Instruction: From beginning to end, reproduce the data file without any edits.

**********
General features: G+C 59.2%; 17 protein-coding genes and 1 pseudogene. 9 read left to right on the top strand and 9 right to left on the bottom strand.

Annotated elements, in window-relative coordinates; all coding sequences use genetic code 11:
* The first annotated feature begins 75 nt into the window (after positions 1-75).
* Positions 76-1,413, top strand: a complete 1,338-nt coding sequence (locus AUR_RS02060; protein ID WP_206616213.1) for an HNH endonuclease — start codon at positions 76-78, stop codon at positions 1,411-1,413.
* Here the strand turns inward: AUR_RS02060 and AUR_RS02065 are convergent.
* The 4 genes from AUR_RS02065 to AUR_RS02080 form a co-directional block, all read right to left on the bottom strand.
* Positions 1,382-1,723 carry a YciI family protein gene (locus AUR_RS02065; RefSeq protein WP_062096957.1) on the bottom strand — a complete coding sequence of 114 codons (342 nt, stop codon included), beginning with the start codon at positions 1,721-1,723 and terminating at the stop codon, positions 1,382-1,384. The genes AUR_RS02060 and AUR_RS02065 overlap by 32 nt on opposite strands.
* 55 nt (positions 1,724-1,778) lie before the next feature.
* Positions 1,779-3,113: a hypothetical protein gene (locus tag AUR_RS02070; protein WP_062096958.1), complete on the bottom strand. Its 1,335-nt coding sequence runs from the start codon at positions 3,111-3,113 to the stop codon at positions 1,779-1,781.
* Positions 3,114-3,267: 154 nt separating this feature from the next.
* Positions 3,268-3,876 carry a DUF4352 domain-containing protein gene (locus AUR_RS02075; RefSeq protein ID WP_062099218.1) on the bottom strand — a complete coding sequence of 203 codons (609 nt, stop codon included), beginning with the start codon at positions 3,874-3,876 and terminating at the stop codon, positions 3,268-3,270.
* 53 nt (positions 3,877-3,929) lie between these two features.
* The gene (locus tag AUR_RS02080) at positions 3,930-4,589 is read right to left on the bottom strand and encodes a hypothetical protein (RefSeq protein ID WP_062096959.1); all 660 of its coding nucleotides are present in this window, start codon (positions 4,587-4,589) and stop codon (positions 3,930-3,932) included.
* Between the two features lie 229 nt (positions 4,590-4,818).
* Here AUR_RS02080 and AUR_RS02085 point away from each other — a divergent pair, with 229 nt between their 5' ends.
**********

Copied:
General features: G+C 59.2%; 17 protein-coding genes and 1 pseudogene. 9 read left to right on the top strand and 9 right to left on the bottom strand.

Annotated elements, in window-relative coordinates; all coding sequences use genetic code 11:
* The first annotated feature begins 75 nt into the window (after positions 1-75).
* Positions 76-1,413, top strand: a complete 1,338-nt coding sequence (locus AUR_RS02060; protein ID WP_206616213.1) for an HNH endonuclease — start codon at positions 76-78, stop codon at positions 1,411-1,413.
* Here the strand turns inward: AUR_RS02060 and AUR_RS02065 are convergent.
* The 4 genes from AUR_RS02065 to AUR_RS02080 form a co-directional block, all read right to left on the bottom strand.
* Positions 1,382-1,723 carry a YciI family protein gene (locus AUR_RS02065; RefSeq protein WP_062096957.1) on the bottom strand — a complete coding sequence of 114 codons (342 nt, stop codon included), beginning with the start codon at positions 1,721-1,723 and terminating at the stop codon, positions 1,382-1,384. The genes AUR_RS02060 and AUR_RS02065 overlap by 32 nt on opposite strands.
* 55 nt (positions 1,724-1,778) lie before the next feature.
* Positions 1,779-3,113: a hypothetical protein gene (locus tag AUR_RS02070; protein WP_062096958.1), complete on the bottom strand. Its 1,335-nt coding sequence runs from the start codon at positions 3,111-3,113 to the stop codon at positions 1,779-1,781.
* Positions 3,114-3,267: 154 nt separating this feature from the next.
* Positions 3,268-3,876 carry a DUF4352 domain-containing protein gene (locus AUR_RS02075; RefSeq protein ID WP_062099218.1) on the bottom strand — a complete coding sequence of 203 codons (609 nt, stop codon included), beginning with the start codon at positions 3,874-3,876 and terminating at the stop codon, positions 3,268-3,270.
* 53 nt (positions 3,877-3,929) lie between these two features.
* The gene (locus tag AUR_RS02080) at positions 3,930-4,589 is read right to left on the bottom strand and encodes a hypothetical protein (RefSeq protein ID WP_062096959.1); all 660 of its coding nucleotides are present in this window, start codon (positions 4,587-4,589) and stop codon (positions 3,930-3,932) included.
* Between the two features lie 229 nt (positions 4,590-4,818).
* Here AUR_RS02080 and AUR_RS02085 point away from each other — a divergent pair, with 229 nt between their 5' ends.